New Hutto project could be ‘most significant industrial development in Central Texas in the past 100 years’

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The Hutto Economic Development Corporation Type B board tonight voted to issue up to $10 million in a series of sales tax revenue bonds in order to develop an industrial park on the city’s ‘Hutto Rail Central’ property.

In a separate meeting immediately following the Hutto EDC vote, Hutto City Council voted to approve the resolutions passed by the EDC board.

“This has the potential to be the most significant industrial development in Central Texas in the past 100 years,” said Bill Gravell, chairman of the Hutto EDC Type B board. “It’s the right land at the right time, in the right community, for the right reason.”

According to city documents, the EDC and city of Hutto entered into a Memorandum of Understanding with Titan Lone Star LLC, a subsidiary company of Titan Development, an Albuquerque-based development firm to develop the Hutto Rail Central project.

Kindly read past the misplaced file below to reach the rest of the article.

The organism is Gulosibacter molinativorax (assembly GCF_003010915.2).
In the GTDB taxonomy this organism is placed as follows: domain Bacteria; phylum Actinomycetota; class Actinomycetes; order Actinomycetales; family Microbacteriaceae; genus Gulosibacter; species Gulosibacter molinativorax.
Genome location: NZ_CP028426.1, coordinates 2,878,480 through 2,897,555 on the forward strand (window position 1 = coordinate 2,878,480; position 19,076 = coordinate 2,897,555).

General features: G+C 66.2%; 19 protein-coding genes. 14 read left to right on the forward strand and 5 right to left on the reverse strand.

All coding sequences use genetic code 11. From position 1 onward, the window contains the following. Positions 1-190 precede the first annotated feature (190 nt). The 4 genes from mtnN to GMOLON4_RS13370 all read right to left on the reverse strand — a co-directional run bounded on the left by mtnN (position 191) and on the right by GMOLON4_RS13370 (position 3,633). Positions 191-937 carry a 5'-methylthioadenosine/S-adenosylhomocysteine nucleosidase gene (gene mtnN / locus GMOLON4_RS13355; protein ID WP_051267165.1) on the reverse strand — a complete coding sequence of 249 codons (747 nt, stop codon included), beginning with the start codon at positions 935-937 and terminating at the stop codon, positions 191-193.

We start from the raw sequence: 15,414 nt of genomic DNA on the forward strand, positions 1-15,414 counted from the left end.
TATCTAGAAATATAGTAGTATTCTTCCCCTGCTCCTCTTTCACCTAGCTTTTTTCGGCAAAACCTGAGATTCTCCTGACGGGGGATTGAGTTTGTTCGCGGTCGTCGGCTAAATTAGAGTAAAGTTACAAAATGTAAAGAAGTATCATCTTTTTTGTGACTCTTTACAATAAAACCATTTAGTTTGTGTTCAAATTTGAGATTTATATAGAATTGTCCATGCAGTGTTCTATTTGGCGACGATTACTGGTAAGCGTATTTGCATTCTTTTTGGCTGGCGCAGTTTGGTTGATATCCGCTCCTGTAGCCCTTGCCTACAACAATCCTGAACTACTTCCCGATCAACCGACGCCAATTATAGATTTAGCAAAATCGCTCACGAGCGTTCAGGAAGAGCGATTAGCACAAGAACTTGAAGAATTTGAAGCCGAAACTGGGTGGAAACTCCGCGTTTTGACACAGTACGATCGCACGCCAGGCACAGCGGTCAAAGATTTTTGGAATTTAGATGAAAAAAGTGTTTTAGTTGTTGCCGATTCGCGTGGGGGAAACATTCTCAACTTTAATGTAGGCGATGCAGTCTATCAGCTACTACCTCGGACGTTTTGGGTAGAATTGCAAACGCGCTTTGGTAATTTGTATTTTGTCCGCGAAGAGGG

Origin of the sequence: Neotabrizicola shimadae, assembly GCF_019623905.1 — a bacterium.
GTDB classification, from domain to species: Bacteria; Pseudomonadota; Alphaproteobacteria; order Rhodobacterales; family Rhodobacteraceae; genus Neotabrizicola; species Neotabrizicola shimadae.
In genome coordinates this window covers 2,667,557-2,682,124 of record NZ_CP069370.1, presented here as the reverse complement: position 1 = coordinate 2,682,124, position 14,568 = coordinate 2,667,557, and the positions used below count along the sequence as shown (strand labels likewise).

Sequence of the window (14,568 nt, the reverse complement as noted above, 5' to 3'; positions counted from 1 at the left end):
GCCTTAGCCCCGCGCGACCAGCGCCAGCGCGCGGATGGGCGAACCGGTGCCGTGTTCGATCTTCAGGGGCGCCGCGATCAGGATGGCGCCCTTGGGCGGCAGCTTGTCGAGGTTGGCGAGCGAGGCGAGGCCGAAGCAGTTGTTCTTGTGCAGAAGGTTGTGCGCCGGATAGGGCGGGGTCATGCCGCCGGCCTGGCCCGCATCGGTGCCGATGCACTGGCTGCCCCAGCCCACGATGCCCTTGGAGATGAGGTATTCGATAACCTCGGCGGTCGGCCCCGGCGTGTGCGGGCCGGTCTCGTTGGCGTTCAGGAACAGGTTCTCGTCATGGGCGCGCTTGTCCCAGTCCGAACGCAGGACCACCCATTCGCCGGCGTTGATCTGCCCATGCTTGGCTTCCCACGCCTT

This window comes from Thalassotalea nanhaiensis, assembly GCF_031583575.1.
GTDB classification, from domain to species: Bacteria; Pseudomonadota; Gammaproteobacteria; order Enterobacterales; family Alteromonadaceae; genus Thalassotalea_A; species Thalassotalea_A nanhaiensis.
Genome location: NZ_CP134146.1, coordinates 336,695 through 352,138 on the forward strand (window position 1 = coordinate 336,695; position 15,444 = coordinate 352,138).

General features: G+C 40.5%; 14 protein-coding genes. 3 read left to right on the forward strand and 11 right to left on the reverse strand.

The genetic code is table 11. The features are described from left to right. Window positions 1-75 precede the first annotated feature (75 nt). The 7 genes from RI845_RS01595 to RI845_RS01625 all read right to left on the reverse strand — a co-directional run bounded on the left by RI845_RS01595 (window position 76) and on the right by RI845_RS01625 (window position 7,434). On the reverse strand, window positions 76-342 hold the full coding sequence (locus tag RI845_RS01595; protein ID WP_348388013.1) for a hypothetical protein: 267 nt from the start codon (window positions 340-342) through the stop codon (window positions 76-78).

The Hutto Rail Central is a 453-acre piece of undeveloped property located in Hutto’s extraterritorial jurisdiction, west of FM 3349 and south of Hwy. 79. Previous city document and development deals have referred to the property as the “Megasite.”

The performance agreement the city and EDC entered into with Titan, which is also developing the $100 million Innovation Business Park in Hutto, includes mandates on investment from both the city and development company, among other provisions.

The Hutto EDC board voted on five separate resolutions that were all related in one form or another to the Titan deal, including the bond issuance resolution. The resolution originally called on a 20-year bond series worth up to $10 million.